Mexico chalked up its 16th consecutive quarter of economic growth in the April-to-June period as strong services output compensated for sluggish industrial production.
Gross domestic product, a measure of output in goods and services, expanded 0.6% seasonally adjusted from the first quarter and was up 1.8% from a year before, the National Statistics Institute said Tuesday.
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Growth from the first quarter, which translates into an annualized rate of 2.3%, was in line with the preliminary estimate published last month, but marked a slowdown from the 2.7% annualized growth in the previous quarter.
Increased employment, despite the impact of rising inflation on wages, has supported services that led growth in the second quarter, while industrial production was flat.
The 1.8% expansion in GDP from the second quarter of 2016 was negatively affected by the Easter holiday in April. It brought growth for the first half of the year to 2.3%, compared with the first six months of 2016.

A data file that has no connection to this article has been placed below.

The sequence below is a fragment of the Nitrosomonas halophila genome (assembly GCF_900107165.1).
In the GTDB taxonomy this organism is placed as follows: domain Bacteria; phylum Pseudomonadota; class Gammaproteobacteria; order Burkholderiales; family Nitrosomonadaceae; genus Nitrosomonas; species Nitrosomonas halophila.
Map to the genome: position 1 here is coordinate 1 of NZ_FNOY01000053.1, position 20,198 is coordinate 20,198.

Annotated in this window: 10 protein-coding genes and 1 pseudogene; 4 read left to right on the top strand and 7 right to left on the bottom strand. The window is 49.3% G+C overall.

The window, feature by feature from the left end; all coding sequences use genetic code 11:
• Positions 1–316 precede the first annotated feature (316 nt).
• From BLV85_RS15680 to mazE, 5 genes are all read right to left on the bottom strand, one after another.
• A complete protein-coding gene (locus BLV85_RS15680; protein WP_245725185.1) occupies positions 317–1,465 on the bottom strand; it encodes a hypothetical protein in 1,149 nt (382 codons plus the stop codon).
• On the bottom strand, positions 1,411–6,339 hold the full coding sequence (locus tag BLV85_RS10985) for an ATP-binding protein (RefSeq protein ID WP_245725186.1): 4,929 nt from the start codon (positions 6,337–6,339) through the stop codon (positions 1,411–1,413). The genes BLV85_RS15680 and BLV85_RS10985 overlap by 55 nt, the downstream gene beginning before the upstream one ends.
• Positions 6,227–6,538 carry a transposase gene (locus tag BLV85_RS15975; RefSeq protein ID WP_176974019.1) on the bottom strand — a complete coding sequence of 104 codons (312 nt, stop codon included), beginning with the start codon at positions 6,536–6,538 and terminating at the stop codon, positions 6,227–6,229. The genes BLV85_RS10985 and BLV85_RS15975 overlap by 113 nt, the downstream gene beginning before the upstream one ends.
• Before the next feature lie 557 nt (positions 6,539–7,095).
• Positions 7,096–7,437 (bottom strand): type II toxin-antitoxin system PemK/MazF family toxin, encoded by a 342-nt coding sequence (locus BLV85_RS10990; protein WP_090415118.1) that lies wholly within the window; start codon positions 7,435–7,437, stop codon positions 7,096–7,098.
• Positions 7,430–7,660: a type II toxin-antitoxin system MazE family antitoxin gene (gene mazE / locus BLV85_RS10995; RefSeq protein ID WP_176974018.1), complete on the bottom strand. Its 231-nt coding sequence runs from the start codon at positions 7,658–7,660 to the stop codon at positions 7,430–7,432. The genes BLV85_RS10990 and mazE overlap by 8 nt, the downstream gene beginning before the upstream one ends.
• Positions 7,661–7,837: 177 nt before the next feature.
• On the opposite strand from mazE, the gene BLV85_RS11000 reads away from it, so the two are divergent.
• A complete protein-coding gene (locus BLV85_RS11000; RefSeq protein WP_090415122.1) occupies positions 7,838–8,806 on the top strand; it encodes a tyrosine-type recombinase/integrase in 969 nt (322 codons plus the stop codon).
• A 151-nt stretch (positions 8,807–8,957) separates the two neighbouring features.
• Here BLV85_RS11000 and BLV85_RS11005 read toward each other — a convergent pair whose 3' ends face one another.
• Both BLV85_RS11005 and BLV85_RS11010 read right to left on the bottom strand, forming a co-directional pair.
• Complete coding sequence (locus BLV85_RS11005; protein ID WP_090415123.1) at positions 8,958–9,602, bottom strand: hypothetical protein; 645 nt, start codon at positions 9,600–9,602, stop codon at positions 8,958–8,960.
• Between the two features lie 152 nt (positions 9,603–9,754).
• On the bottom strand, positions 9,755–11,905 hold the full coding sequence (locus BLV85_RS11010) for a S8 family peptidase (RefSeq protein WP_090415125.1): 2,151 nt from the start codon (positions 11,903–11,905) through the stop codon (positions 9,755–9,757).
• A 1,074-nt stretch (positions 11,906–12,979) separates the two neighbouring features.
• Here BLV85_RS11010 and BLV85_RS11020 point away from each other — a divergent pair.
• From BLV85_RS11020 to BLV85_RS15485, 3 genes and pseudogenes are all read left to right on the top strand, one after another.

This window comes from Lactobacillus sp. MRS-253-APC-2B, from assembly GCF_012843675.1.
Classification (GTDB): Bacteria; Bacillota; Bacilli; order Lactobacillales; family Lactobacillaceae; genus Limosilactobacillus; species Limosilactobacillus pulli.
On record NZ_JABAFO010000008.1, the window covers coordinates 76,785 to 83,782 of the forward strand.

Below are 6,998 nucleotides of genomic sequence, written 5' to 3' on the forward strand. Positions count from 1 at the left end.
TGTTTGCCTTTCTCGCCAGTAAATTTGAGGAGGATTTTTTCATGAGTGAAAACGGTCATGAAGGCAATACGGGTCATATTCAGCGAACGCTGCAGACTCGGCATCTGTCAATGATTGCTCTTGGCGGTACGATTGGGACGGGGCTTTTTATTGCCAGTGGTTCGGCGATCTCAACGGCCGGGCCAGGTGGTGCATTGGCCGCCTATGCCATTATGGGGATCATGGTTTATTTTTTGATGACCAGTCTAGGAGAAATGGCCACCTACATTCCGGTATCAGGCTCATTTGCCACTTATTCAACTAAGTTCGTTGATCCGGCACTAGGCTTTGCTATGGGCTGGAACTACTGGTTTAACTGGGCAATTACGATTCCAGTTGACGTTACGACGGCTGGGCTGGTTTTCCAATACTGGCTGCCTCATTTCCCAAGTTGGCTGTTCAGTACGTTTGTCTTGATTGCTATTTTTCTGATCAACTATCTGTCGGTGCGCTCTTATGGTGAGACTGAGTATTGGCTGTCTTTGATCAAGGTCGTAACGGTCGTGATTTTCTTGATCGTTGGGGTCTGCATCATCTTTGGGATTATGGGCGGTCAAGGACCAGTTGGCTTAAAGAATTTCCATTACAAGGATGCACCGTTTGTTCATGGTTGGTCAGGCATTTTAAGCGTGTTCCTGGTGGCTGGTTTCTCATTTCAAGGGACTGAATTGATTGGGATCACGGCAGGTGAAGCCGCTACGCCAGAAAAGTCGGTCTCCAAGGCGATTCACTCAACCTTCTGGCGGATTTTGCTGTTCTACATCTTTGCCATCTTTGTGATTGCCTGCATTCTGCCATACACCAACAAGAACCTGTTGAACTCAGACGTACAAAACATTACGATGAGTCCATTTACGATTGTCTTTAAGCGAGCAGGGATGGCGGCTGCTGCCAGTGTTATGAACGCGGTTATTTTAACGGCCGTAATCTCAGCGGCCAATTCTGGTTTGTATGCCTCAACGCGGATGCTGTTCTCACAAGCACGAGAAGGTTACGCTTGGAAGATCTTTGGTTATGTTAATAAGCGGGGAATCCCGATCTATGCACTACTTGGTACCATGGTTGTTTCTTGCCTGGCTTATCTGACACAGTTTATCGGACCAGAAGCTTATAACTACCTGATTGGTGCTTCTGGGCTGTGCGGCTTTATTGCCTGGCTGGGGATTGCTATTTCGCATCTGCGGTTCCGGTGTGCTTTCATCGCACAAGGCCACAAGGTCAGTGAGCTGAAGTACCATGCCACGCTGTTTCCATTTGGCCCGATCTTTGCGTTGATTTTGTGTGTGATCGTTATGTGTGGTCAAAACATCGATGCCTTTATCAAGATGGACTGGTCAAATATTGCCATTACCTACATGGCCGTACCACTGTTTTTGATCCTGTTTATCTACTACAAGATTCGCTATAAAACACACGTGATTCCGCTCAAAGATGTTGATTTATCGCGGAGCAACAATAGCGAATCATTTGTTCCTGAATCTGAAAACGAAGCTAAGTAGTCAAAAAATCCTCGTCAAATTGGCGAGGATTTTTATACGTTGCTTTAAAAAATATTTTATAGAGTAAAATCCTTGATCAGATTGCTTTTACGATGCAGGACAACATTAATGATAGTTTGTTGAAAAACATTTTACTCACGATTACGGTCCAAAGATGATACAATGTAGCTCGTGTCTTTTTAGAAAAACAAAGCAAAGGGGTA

The economy is widely expected to slow in coming quarters, with private and government economists projecting a 2% expansion for the full year, down from 2.3% in 2016.
"So far economic growth has been better than expected, especially considering the pessimistic outlook at the end of last year and early this year, above all because of the risks of eventual disruption in Mexican-U.S. trade relations," Banco Santander said in a note.
The first round of discussions to redraw the North American Free Trade Agreement between the U.S., Mexico and Canada ended Sunday in Washington, D.C., and the next round is set for Sept. 1 in Mexico.
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(END) Dow Jones Newswires
August 22, 2017 09:56 ET (13:56 GMT)